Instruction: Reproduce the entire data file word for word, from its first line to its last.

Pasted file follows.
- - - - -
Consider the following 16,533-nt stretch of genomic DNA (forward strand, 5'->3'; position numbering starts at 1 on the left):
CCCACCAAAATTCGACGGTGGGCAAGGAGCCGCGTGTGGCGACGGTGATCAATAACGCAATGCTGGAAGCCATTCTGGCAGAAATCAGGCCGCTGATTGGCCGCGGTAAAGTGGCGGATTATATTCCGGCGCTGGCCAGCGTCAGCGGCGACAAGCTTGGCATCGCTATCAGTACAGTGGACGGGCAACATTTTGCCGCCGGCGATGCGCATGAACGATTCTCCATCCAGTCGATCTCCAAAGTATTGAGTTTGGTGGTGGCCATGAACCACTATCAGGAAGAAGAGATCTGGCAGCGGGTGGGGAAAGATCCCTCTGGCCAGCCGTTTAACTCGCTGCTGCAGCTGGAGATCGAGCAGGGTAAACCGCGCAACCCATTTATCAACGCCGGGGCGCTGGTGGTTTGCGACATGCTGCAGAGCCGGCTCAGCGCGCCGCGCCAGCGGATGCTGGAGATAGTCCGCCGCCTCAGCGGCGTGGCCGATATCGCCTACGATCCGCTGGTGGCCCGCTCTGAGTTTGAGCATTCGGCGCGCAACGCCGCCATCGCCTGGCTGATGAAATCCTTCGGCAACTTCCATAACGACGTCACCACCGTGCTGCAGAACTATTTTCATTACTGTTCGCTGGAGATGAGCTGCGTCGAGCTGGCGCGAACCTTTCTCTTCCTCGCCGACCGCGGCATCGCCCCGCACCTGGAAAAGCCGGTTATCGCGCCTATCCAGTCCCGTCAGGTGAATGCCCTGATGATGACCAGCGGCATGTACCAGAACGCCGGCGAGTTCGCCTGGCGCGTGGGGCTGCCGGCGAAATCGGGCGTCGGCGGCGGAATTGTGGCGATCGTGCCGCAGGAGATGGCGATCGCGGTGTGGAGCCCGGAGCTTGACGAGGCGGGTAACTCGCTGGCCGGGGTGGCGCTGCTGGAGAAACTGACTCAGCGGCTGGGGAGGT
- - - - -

Consider the following 16,533-nt stretch of genomic DNA (forward strand, 5'->3'; position numbering starts at 1 on the left):
CCCACCAAAATTCGACGGTGGGCAAGGAGCCGCGTGTGGCGACGGTGATCAATAACGCAATGCTGGAAGCCATTCTGGCAGAAATCAGGCCGCTGATTGGCCGCGGTAAAGTGGCGGATTATATTCCGGCGCTGGCCAGCGTCAGCGGCGACAAGCTTGGCATCGCTATCAGTACAGTGGACGGGCAACATTTTGCCGCCGGCGATGCGCATGAACGATTCTCCATCCAGTCGATCTCCAAAGTATTGAGTTTGGTGGTGGCCATGAACCACTATCAGGAAGAAGAGATCTGGCAGCGGGTGGGGAAAGATCCCTCTGGCCAGCCGTTTAACTCGCTGCTGCAGCTGGAGATCGAGCAGGGTAAACCGCGCAACCCATTTATCAACGCCGGGGCGCTGGTGGTTTGCGACATGCTGCAGAGCCGGCTCAGCGCGCCGCGCCAGCGGATGCTGGAGATAGTCCGCCGCCTCAGCGGCGTGGCCGATATCGCCTACGATCCGCTGGTGGCCCGCTCTGAGTTTGAGCATTCGGCGCGCAACGCCGCCATCGCCTGGCTGATGAAATCCTTCGGCAACTTCCATAACGACGTCACCACCGTGCTGCAGAACTATTTTCATTACTGTTCGCTGGAGATGAGCTGCGTCGAGCTGGCGCGAACCTTTCTCTTCCTCGCCGACCGCGGCATCGCCCCGCACCTGGAAAAGCCGGTTATCGCGCCTATCCAGTCCCGTCAGGTGAATGCCCTGATGATGACCAGCGGCATGTACCAGAACGCCGGCGAGTTCGCCTGGCGCGTGGGGCTGCCGGCGAAATCGGGCGTCGGCGGCGGAATTGTGGCGATCGTGCCGCAGGAGATGGCGATCGCGGTGTGGAGCCCGGAGCTTGACGAGGCGGGTAACTCGCTGGCCGGGGTGGCGCTGCTGGAGAAACTGACTCAGCGGCTGGGGAGGT